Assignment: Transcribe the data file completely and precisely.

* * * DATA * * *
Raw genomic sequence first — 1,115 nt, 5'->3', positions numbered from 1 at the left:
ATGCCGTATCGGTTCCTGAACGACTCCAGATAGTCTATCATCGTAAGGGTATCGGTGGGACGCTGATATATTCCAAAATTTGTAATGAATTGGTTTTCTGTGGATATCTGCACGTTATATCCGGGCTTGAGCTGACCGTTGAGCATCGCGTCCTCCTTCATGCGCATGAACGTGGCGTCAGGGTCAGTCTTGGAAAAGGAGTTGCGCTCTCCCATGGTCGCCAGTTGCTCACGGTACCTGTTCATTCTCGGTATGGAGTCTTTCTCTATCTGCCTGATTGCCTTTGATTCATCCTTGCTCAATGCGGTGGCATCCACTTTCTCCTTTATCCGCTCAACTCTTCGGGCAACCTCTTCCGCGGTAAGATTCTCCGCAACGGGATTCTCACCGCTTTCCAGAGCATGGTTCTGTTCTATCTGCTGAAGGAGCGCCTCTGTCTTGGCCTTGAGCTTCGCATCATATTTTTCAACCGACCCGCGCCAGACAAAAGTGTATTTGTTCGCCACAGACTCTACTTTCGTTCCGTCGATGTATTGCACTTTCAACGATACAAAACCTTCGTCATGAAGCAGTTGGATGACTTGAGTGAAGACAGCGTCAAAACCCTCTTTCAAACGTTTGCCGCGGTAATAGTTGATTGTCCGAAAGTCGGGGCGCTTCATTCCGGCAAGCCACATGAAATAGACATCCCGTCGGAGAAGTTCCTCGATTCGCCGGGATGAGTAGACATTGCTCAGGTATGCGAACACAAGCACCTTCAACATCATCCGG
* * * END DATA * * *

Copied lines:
Raw genomic sequence first — 1,115 nt, 5'->3', positions numbered from 1 at the left:
ATGCCGTATCGGTTCCTGAACGACTCCAGATAGTCTATCATCGTAAGGGTATCGGTGGGACGCTGATATATTCCAAAATTTGTAATGAATTGGTTTTCTGTGGATATCTGCACGTTATATCCGGGCTTGAGCTGACCGTTGAGCATCGCGTCCTCCTTCATGCGCATGAACGTGGCGTCAGGGTCAGTCTTGGAAAAGGAGTTGCGCTCTCCCATGGTCGCCAGTTGCTCACGGTACCTGTTCATTCTCGGTATGGAGTCTTTCTCTATCTGCCTGATTGCCTTTGATTCATCCTTGCTCAATGCGGTGGCATCCACTTTCTCCTTTATCCGCTCAACTCTTCGGGCAACCTCTTCCGCGGTAAGATTCTCCGCAACGGGATTCTCACCGCTTTCCAGAGCATGGTTCTGTTCTATCTGCTGAAGGAGCGCCTCTGTCTTGGCCTTGAGCTTCGCATCATATTTTTCAACCGACCCGCGCCAGACAAAAGTGTATTTGTTCGCCACAGACTCTACTTTCGTTCCGTCGATGTATTGCACTTTCAACGATACAAAACCTTCGTCATGAAGCAGTTGGATGACTTGAGTGAAGACAGCGTCAAAACCCTCTTTCAAACGTTTGCCGCGGTAATAGTTGATTGTCCGAAAGTCGGGGCGCTTCATTCCGGCAAGCCACATGAAATAGACATCCCGTCGGAGAAGTTCCTCGATTCGCCGGGATGAGTAGACATTGCTCAGGTATGCGAACACAAGCACCTTCAACATCATCCGG